While she was not a native daughter of the Texas city, Corpus Christi has certainly claimed Selena Quintanilla—the late singer who has since become an icon—as a favorite daughter.
Diana López was born and raised in Corpus Christi, and has now returned there after many years in San Antonio while carving out a career as a middle school fiction book author. Their two paths now cross—at least on paper—with the July 20 publication in both English and Spanish of Sing with Me: The Story of Selena Quintanilla (32 pp., $17.99, Dial Books).
“Selena and I were very close in age, I’m just a tiny bit older. I knew who she was,” Diana López says. “She was always there in Corpus, especially in the early days. If you were having a quinceañera or a wedding, you could always call Selena and her family’s band to come play it.”
The children’s book tells Selena’s story—mostly her musical journey—beginning from the time she was a little girl in Lake Jackson, Texas who only wanted to sing. On one page, she uses a rolled-up tortilla as a microphone, in what Lopez says was a bit of creative license.
The narrative follows through Selena’s singing with her family’s band for years at both their restaurant and later across the region after moving to Corpus Christi. And through attempts to break into the Tejano music scene, to the recording studio and finally the cusp of stardom Until she was tragically killed on March 31, 1995 at a Days Inn in Corpus Christi by her own fan club president, Yolanda Saldívar (understandably, the book’s text doesn’t mention this). Selena was only 23 at the time.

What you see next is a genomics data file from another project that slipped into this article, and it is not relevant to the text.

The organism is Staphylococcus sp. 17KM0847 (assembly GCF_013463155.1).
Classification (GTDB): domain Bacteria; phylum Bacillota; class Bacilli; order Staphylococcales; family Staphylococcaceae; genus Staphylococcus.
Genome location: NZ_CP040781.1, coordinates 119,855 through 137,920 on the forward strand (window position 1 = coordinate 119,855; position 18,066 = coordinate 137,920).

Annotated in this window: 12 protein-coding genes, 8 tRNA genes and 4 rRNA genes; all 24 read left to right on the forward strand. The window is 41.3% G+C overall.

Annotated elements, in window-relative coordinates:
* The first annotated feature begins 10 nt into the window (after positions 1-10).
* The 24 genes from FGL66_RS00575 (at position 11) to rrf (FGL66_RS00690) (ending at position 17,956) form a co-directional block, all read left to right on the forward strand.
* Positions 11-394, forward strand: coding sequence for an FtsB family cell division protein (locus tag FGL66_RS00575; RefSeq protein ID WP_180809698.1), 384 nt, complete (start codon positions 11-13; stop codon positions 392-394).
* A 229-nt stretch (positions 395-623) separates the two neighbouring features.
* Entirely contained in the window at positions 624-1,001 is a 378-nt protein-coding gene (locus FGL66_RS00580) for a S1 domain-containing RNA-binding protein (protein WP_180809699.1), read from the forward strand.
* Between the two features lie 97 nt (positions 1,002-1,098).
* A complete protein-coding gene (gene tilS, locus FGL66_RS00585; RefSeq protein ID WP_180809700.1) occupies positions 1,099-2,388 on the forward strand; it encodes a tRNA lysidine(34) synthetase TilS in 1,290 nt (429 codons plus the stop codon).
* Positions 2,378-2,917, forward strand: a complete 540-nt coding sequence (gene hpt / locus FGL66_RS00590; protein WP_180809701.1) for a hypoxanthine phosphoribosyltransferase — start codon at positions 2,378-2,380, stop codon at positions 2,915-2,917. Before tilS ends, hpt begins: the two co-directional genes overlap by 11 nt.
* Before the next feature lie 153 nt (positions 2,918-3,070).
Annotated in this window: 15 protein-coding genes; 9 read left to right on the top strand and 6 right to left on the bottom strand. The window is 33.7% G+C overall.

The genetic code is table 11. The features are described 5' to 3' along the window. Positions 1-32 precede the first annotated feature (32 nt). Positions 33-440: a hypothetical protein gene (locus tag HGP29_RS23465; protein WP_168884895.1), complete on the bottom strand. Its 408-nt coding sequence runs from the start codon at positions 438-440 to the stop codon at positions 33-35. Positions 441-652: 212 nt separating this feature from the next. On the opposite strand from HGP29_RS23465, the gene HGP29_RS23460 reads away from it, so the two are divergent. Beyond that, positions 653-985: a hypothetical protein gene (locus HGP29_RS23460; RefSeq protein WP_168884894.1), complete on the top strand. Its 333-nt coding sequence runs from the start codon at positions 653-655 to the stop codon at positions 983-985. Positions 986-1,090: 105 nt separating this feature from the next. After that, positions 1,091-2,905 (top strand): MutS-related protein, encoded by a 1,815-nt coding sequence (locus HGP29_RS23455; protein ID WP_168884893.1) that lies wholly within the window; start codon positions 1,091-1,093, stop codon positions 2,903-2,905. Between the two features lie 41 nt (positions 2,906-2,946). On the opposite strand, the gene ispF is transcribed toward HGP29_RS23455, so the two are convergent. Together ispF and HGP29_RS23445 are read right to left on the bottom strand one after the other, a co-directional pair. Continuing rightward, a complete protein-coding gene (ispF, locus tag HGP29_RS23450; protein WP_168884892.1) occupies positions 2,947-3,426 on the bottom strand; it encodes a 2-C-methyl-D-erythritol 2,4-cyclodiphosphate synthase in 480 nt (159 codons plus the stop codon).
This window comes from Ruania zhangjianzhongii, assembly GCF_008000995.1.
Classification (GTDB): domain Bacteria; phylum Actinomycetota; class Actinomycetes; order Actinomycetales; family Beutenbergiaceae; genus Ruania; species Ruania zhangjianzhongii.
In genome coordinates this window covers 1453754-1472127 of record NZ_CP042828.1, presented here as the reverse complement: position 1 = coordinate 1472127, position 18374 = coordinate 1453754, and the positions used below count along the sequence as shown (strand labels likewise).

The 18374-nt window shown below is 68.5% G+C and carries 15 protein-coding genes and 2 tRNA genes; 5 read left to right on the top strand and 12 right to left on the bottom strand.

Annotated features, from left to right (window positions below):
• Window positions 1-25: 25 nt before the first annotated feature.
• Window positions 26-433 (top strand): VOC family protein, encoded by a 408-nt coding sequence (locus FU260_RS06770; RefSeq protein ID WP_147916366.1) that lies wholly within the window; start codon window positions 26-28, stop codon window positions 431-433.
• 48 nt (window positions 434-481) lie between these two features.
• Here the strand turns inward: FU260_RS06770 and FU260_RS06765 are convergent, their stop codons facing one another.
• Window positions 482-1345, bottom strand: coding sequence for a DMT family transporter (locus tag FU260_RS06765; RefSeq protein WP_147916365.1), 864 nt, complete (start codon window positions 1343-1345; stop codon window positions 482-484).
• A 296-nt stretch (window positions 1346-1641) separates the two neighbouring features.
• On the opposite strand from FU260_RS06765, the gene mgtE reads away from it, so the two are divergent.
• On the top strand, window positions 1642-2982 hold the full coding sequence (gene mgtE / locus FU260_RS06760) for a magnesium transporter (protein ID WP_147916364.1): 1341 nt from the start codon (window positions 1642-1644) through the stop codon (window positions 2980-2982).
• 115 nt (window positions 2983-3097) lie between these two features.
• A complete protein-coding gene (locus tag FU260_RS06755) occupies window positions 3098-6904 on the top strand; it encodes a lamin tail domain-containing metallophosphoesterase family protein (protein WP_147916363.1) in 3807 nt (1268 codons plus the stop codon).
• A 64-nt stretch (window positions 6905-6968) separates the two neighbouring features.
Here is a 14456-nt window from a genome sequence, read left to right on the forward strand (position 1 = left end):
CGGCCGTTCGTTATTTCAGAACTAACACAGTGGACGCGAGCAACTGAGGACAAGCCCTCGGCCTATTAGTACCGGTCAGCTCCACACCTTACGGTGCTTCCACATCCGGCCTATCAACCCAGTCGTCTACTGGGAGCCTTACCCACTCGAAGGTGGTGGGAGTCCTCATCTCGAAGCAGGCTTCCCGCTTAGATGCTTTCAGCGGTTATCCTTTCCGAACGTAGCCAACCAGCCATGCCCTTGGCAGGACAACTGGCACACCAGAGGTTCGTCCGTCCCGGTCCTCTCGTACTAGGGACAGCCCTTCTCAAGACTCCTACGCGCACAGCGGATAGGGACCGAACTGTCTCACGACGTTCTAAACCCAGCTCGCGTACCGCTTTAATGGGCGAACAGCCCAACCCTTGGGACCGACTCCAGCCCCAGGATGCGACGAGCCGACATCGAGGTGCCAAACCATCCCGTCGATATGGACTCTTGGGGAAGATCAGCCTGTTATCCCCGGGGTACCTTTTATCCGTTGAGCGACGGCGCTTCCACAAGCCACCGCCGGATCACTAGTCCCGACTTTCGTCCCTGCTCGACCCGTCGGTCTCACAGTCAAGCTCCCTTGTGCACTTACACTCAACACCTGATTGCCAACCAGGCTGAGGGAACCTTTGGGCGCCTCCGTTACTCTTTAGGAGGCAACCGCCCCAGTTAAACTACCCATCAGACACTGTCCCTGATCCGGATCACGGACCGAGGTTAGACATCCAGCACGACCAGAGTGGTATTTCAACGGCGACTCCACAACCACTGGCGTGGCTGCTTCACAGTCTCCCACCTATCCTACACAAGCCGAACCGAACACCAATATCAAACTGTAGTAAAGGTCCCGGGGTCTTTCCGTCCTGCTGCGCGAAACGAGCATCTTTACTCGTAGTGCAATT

One aspect that adult readers might find interesting is that the “Queen of Tejano Music” was not even raised to know or speak Spanish, and really had to study to learn to sing in the language.
“I don’t know why her parents didn’t teach her Spanish or speak it in the home, but I imagine the reason is that they were from a generation where [children] were ridiculed or chastised for speaking it,” López says. “But she took the challenge of learning another language to broaden her reach and get into the Tejano music world.”
The idea for the book came in 2017 when López found herself in Los Angeles, roughly around the same time that Selena was awarded with a star on the Hollywood Walk of Fame. She wondered if anyone would adapt her story for a children’s book before coming to the obvious conclusion: It should be her.
“When she really started [becoming popular] as a singer, I was already living in San Antonio, and all I was doing was working and going to school. So, I really wasn’t tuned into what was happening in music,” López admits. But she remembers how impactful the singer and her music were, even back in 1995 at the time of her passing when López was working as a middle school teacher in San Antonio.